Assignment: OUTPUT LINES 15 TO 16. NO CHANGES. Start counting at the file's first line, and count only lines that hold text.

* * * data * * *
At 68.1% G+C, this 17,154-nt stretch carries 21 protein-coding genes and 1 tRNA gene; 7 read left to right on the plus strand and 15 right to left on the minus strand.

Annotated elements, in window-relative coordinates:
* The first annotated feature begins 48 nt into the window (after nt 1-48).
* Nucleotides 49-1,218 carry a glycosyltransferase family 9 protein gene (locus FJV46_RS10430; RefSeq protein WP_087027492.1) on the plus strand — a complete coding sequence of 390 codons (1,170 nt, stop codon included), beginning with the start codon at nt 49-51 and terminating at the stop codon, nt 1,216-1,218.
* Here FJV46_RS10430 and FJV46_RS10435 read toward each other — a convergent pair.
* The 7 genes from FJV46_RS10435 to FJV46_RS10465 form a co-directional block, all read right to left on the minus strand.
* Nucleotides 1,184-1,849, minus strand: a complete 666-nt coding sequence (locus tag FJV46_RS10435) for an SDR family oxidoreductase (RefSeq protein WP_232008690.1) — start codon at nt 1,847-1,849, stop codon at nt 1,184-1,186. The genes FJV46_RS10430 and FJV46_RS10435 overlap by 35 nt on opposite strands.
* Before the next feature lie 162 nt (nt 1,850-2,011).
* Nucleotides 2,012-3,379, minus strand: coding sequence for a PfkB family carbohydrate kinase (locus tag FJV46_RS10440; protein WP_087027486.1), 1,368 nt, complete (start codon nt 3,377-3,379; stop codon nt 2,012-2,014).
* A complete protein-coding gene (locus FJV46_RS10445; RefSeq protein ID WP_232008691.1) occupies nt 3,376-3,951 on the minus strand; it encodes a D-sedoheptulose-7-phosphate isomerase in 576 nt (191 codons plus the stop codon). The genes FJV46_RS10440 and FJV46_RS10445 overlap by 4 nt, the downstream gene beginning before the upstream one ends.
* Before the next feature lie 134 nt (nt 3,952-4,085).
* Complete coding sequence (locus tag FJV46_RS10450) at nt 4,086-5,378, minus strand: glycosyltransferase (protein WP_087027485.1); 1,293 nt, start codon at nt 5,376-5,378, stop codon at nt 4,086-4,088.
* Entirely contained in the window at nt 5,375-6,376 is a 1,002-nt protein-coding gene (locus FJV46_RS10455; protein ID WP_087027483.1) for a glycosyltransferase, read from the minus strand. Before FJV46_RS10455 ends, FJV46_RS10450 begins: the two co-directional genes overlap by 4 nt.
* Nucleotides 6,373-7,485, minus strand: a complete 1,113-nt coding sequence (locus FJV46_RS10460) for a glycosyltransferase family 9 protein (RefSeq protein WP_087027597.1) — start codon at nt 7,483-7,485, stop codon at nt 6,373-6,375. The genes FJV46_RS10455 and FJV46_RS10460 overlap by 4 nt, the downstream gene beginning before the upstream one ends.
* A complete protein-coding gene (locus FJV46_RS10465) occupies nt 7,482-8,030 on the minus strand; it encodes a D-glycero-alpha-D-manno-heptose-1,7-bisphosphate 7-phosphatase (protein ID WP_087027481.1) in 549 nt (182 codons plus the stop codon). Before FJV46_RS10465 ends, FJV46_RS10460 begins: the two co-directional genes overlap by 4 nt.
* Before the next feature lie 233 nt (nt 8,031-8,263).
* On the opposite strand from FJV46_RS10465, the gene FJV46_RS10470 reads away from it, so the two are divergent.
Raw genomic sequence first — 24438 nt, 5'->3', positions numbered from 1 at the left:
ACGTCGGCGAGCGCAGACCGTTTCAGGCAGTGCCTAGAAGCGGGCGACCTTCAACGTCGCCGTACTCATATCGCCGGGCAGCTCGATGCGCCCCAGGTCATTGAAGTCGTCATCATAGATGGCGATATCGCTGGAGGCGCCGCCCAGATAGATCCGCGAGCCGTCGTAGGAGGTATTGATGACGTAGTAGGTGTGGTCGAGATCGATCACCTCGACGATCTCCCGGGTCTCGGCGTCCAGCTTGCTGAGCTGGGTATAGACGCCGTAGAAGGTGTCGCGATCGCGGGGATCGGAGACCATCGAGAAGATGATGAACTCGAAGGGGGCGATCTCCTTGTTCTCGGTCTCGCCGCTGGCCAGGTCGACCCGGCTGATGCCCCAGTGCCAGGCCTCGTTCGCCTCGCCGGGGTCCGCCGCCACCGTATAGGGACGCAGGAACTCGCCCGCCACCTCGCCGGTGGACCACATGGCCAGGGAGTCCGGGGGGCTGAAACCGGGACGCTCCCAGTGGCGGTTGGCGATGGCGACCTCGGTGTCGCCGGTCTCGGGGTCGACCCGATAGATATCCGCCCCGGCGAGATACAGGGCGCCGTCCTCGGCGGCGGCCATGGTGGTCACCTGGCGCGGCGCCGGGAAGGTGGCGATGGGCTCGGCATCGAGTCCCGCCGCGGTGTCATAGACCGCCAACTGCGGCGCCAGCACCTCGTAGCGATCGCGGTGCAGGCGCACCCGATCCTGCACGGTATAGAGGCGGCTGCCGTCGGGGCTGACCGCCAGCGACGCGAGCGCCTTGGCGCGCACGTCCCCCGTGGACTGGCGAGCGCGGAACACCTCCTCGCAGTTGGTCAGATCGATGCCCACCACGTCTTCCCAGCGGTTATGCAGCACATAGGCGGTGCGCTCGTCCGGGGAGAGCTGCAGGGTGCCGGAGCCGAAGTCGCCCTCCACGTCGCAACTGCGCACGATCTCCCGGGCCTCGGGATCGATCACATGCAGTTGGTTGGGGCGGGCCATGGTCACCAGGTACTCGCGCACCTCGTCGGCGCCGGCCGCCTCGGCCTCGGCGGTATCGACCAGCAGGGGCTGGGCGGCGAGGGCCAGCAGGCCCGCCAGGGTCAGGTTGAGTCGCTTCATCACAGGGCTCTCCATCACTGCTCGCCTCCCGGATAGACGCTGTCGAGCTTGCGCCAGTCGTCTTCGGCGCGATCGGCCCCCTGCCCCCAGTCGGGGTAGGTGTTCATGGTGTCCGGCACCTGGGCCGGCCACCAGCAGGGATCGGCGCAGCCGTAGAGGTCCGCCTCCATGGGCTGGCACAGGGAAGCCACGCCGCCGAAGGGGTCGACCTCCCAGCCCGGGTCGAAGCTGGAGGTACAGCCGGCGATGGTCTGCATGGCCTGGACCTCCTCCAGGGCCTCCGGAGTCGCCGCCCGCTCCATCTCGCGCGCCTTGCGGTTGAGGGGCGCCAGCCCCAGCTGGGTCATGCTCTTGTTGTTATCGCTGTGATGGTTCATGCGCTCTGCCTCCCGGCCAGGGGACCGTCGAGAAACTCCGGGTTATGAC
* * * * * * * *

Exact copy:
* A complete protein-coding gene (locus FJV46_RS10465) occupies nt 7,482-8,030 on the minus strand; it encodes a D-glycero-alpha-D-manno-heptose-1,7-bisphosphate 7-phosphatase (protein ID WP_087027481.1) in 549 nt (182 codons plus the stop codon). Before FJV46_RS10465 ends, FJV46_RS10460 begins: the two co-directional genes overlap by 4 nt.
* Before the next feature lie 233 nt (nt 8,031-8,263).